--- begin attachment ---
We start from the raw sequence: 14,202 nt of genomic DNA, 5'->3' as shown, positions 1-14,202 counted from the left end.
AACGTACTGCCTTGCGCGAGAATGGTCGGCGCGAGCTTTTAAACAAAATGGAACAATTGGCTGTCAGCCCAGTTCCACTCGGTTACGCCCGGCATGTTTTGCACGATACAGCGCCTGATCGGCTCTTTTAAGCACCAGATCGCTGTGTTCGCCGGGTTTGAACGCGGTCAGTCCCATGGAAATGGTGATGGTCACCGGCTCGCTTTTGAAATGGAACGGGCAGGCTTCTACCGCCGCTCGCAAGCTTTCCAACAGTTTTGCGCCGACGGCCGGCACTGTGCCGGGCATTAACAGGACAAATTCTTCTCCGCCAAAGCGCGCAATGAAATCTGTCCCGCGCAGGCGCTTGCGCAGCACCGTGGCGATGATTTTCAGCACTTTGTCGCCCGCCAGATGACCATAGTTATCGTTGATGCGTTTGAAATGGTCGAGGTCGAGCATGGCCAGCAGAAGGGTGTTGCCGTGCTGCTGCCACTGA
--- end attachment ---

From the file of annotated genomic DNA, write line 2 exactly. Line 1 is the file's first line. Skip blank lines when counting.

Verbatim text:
AACGTACTGCCTTGCGCGAGAATGGTCGGCGCGAGCTTTTAAACAAAATGGAACAATTGGCTGTCAGCCCAGTTCCACTCGGTTACGCCCGGCATGTTTTGCACGATACAGCGCCTGATCGGCTCTTTTAAGCACCAGATCGCTGTGTTCGCCGGGTTTGAACGCGGTCAGTCCCATGGAAATGGTGATGGTCACCGGCTCGCTTTTGAAATGGAACGGGCAGGCTTCTACCGCCGCTCGCAAGCTTTCCAACAGTTTTGCGCCGACGGCCGGCACTGTGCCGGGCATTAACAGGACAAATTCTTCTCCGCCAAAGCGCGCAATGAAATCTGTCCCGCGCAGGCGCTTGCGCAGCACCGTGGCGATGATTTTCAGCACTTTGTCGCCCGCCAGATGACCATAGTTATCGTTGATGCGTTTGAAATGGTCGAGGTCGAGCATGGCCAGCAGAAGGGTGTTGCCGTGCTGCTGCCACTGA